|Michael J. Connor, recipient of the Bliven-Ganley-Rossi Career Achievement award|
Editors note: We are posting articles about the special club award winners honored May 5 at the annual SPC Awards dinner.
By Mike McAndrew
Michael J. Connor speaks with a fiery passion about the importance of watchdog journalism and the public’s thirst for local news.
But economic realities pinching all of Syracuse’s media organizations means there’s fewer boots on the ground and the city’s news is being covered less thoroughly now than 10 or 20 years ago, The Post-Standard’s executive editor said.
“I can remember a time when all or most of the three network affiliates in broadcast TV had court reporters and municipal reporters. There was pretty fierce competition in government and institutional coverage. That’s gone away. Radio reporting is almost nonexistent,” he said. “There’s less competition. There’s just fewer reporters (in Syracuse) than there were at one time. That can’t help but reduce the amount of basic reporting and contextual reporting made available to residents of the area.”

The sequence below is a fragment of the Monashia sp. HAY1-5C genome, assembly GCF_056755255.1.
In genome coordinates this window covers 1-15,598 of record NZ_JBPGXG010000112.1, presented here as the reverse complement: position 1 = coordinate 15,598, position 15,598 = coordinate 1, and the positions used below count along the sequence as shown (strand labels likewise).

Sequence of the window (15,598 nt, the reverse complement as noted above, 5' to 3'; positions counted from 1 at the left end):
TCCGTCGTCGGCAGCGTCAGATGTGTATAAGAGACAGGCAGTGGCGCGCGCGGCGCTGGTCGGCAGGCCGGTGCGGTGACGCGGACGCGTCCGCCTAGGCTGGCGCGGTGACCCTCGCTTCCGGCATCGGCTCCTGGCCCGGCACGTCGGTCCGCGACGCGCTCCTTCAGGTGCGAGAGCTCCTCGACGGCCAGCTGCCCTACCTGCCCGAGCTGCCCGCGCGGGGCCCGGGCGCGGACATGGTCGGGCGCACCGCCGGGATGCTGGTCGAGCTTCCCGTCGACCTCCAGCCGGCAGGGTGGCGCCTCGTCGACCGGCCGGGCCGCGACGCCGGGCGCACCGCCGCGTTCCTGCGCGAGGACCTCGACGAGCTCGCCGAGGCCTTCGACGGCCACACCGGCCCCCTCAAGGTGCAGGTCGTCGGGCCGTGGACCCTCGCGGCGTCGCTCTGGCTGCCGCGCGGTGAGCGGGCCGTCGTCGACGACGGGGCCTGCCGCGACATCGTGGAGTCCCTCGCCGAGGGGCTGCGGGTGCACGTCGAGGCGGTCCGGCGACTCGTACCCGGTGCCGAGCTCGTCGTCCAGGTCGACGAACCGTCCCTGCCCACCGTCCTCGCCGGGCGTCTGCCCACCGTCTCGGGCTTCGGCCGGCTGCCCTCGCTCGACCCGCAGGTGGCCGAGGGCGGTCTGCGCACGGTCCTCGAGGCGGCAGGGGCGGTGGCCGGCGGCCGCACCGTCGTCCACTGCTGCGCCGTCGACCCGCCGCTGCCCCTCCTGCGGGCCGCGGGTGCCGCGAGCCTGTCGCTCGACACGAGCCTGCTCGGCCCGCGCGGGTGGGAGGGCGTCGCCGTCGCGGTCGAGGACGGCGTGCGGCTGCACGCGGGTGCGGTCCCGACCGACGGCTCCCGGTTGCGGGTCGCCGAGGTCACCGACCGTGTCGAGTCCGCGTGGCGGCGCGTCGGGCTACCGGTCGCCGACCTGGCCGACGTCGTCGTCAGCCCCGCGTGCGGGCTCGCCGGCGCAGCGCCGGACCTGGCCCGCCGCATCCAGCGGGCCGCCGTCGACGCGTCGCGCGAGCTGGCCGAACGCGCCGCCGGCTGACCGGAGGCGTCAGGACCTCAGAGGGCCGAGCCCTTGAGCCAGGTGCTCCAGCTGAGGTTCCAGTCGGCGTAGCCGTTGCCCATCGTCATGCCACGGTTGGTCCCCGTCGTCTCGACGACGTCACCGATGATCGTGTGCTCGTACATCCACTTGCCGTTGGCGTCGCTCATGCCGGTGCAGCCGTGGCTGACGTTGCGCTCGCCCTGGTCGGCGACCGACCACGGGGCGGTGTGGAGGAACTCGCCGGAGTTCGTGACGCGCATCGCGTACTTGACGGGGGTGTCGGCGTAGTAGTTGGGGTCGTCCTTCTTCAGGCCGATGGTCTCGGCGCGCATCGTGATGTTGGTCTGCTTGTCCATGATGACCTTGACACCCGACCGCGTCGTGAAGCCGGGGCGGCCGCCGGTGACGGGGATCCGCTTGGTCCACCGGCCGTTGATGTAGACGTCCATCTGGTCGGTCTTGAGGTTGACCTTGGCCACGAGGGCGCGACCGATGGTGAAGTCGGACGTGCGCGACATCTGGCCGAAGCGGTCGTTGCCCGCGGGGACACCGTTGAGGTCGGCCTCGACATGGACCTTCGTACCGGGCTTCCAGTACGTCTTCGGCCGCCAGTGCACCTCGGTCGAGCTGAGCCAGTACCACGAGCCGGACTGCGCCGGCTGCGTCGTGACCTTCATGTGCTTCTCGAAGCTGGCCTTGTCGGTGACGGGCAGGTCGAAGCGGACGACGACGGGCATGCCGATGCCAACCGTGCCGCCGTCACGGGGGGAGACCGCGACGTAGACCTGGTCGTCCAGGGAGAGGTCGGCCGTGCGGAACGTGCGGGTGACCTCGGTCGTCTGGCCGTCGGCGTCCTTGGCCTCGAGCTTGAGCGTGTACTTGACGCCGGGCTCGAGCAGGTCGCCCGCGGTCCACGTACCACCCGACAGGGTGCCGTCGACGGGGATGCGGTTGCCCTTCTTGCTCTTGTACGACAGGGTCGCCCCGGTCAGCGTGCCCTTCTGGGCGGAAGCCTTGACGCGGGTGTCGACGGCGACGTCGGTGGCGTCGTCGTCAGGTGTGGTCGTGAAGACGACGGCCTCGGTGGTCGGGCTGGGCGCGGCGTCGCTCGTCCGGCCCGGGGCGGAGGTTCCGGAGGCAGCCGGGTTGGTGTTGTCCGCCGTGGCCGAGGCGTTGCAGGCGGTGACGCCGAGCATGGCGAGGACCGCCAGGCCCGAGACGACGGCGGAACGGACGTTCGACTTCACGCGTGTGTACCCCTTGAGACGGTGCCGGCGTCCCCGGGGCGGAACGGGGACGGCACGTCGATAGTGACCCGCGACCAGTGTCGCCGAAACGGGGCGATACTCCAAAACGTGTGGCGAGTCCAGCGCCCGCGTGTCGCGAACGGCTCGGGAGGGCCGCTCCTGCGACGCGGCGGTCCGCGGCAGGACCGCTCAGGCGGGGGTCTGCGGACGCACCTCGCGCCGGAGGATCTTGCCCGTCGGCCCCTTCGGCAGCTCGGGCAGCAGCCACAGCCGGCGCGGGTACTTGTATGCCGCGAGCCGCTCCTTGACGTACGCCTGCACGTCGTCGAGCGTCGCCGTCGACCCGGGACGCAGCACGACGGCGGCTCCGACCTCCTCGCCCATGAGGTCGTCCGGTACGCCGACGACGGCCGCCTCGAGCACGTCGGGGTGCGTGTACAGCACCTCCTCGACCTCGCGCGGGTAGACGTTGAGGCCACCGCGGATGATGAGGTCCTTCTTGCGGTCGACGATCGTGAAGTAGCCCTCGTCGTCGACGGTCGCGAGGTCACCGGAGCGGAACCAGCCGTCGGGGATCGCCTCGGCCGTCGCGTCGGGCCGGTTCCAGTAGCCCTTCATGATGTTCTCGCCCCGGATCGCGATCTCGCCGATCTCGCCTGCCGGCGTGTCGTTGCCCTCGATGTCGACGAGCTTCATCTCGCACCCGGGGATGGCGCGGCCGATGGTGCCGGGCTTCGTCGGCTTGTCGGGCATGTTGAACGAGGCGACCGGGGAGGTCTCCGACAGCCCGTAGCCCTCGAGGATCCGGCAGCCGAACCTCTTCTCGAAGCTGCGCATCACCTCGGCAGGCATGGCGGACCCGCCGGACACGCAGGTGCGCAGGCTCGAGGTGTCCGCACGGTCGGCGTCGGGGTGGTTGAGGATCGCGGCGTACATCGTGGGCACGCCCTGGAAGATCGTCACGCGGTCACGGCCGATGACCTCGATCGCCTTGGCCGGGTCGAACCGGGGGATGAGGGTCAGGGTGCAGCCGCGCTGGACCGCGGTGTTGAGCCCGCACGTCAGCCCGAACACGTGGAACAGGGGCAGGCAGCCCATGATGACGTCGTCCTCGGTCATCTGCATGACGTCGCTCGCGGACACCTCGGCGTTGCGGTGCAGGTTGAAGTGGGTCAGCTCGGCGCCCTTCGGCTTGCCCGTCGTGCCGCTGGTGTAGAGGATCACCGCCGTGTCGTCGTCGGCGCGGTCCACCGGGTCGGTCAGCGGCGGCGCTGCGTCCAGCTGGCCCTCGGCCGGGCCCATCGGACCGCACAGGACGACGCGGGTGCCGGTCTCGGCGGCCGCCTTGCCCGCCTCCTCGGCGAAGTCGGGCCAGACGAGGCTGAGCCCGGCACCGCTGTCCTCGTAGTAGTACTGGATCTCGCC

“If fewer institutions are being covered on a regular basis because you have a smaller total reporting staff in the community, at some point readers are missing something,” he said.
|Last Updated ( Sunday, 13 May 2012 02:03 )|
| "Their constant yelping about a free press means, with a few honorable exceptions, freedom to peddle scandal, crime, sex, sensationalism, hate, innuendo and the political and financial uses of propaganda. A newspaper is a business out to make money through advertising revenue. That is predicated on the circulation and you know what circulation depends on."
Skaneateles PressRichard Long's career has spanned the world and embraced such endeavors as reporter, columnist, author, playwright, documentary filmmaker, director and producer.